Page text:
Alarming fact—about 30 million Americans have some form of liver disease. That’s one-tenth of the population. Yet it’s normal for people to go undiagnosed for years or even decades.

Unless liver disease is detected and treated early, it can cause severe inflammation that can lead to scarring (cirrhosis), organ failure and/or cancer—and it even may require a transplant. It is a leading cause of death in the US.

Important: I advise patients who have risk factors for liver disease to get their livers checked—the inexpensive group of blood tests can be done during routine checkups. Risk factors include obesity, metabolic syndrome, hepatitis and a history of alcohol or drug abuse.

If you have liver disease, medications may be required, but herbs and supplements can help reduce inflammation, improve liver function and slow ongoing damage. Always speak with your doctor before taking any natural supplements.

I usually advise patients to start with just one remedy at a time. After six to eight weeks, we reassess to see if there’s improvement and if an additional supplement is required. Any of the herbs
below can be started first, but milk thistle and turmeric are among the more common options.

Milk Thistle

Milk thistle has been used for thousands of years for liver health. It’s among the most studied herbs for treating hepatitis and other liver diseases.

Milk thistle (a member of the plant family that includes daisies and sunflowers) contains a flavonoid called ­silymarin. It’s an antioxidant that ­reduces inflammation, blocks the movement of toxins into liver cells and increases the output of enzymes that prevent toxin-related damage.

Research suggests that milk thistle can improve liver function and improve survival in patients with chronic hepatitis and/or cirrhosis. One study found that it reduced the viral load (the amount of viral particles in the blood) in hepatitis C patients who hadn’t responded to drug treatments.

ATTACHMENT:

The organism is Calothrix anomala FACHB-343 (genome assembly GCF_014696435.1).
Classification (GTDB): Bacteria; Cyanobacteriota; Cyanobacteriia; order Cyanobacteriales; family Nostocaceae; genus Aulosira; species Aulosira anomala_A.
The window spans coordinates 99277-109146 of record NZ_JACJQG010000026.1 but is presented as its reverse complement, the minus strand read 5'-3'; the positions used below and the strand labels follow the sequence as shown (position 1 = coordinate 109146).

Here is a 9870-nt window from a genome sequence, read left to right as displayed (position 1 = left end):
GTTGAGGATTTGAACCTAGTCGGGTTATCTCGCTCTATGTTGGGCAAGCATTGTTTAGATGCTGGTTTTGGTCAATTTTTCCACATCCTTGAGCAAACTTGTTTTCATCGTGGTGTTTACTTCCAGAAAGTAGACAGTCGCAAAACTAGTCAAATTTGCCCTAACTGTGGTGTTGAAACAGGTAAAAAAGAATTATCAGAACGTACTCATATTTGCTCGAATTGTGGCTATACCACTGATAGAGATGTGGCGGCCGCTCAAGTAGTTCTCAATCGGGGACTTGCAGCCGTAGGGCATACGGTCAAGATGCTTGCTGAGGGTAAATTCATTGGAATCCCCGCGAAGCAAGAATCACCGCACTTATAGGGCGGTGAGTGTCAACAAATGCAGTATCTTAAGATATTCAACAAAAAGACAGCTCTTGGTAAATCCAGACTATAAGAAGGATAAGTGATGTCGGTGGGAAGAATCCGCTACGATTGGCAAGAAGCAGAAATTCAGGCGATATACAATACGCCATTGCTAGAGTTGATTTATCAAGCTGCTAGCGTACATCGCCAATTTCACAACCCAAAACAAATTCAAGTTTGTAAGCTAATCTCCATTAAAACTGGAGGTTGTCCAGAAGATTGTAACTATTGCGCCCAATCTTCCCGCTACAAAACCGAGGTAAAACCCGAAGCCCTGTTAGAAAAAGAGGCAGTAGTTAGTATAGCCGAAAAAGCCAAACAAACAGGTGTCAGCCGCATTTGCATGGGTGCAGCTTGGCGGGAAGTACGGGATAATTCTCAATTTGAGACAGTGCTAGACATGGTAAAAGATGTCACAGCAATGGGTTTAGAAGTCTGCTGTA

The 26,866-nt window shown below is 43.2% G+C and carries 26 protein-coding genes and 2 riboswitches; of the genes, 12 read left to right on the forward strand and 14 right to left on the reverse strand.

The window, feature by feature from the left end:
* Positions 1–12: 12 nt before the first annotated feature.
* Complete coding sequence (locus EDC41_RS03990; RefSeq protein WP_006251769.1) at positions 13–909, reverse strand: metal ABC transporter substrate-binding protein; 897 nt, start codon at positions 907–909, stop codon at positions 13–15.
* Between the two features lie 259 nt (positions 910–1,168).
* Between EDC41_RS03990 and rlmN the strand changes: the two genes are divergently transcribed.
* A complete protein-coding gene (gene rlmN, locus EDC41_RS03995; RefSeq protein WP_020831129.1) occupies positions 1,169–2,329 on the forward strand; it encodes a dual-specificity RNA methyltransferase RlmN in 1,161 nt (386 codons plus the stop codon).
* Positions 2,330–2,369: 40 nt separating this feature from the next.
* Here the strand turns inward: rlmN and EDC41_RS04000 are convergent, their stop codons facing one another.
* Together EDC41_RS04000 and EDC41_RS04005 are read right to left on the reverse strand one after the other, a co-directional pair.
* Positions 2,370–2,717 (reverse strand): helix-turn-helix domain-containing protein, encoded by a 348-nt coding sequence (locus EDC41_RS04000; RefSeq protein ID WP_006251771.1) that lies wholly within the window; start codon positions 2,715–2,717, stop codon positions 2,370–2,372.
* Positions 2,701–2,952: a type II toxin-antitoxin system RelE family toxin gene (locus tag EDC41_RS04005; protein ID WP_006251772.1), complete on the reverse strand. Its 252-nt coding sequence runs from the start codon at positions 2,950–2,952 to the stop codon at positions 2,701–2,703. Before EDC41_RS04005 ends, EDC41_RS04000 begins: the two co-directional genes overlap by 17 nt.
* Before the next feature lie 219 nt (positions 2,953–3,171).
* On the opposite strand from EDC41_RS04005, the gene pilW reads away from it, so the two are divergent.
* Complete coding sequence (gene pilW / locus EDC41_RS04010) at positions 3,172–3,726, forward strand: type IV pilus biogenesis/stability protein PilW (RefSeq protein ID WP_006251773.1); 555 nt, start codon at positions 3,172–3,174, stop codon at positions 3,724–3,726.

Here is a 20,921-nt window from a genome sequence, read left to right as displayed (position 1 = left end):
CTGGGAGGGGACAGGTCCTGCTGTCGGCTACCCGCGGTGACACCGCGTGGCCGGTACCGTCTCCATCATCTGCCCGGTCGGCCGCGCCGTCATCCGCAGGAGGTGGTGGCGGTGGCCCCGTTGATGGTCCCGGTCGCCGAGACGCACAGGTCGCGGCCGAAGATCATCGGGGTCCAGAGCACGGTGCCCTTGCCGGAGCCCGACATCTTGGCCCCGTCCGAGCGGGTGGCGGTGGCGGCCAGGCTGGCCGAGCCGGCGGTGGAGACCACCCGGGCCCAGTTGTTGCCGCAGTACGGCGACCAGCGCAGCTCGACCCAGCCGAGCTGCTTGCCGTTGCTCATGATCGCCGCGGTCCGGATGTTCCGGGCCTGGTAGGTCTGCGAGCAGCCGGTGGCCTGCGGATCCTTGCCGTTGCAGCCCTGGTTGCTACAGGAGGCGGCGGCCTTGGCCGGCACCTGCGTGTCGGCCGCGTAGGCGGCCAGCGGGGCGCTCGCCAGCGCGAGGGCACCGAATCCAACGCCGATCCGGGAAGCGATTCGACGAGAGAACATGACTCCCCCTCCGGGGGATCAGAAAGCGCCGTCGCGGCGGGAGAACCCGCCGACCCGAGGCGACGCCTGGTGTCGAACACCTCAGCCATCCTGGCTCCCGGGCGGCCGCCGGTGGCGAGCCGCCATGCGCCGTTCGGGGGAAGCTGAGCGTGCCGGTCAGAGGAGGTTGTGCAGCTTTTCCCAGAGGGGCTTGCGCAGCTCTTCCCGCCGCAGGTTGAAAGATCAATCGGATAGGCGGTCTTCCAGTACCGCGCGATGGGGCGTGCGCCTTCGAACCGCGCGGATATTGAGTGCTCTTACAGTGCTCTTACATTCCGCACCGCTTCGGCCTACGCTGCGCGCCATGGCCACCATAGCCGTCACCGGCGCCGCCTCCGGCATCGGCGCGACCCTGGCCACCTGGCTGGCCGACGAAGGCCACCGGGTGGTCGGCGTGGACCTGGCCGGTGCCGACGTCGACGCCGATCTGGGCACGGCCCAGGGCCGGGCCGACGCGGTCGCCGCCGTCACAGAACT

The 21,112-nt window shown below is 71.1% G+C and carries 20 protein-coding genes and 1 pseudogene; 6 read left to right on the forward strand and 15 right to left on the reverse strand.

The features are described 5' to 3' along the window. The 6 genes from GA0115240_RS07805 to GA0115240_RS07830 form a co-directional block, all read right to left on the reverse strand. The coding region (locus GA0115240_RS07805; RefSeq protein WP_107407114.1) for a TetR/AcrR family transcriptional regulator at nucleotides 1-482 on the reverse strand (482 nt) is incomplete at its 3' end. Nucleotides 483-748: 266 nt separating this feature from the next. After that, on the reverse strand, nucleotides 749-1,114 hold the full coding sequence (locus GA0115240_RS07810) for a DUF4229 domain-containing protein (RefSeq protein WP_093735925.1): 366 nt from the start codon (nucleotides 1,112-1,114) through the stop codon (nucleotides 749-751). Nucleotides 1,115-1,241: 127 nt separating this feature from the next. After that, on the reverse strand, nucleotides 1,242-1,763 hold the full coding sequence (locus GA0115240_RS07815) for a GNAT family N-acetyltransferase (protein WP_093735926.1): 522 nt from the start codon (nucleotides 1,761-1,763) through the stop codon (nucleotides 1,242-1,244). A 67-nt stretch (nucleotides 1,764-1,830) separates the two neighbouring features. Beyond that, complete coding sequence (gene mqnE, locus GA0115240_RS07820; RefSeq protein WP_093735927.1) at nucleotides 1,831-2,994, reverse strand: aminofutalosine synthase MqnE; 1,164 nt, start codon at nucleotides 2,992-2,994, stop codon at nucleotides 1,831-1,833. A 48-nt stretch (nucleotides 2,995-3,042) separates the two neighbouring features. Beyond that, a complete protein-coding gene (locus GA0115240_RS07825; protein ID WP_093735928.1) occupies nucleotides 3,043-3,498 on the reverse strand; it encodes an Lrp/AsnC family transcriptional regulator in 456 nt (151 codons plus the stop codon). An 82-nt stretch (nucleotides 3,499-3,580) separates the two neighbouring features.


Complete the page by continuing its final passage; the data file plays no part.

Typical dosage: If you have risk factors for liver disease or if you’ve been diagnosed with liver disease, talk to your doctor about taking 100 mg twice a day, to start—your doctor might recommend a higher dose (between 200 mg and 600 mg) if lab tests aren’t improving. Milk thistle is unlikely to cause side effects, although it should be avoided if you’re allergic to ragweed or one of its relatives, such as sunflower seeds or chamomile.


The active ingredient in this spice, curcumin, is an exceptionally potent ­antioxidant that has been shown to reduce jaundice (the dark urine and/or yellowing of the skin or eyes that often occurs in liver patients).

There’s also some evidence that it reduces liver scarring. A study published in Gut found that turmeric helped prevent a hepatitis-causing virus from moving from one cell to another.

Typical dosage: Between 500 mg and 1,500 mg of a turmeric supplement daily, divided into two or three doses. (Exact dose will depend on your weight, symptoms and other ­factors.)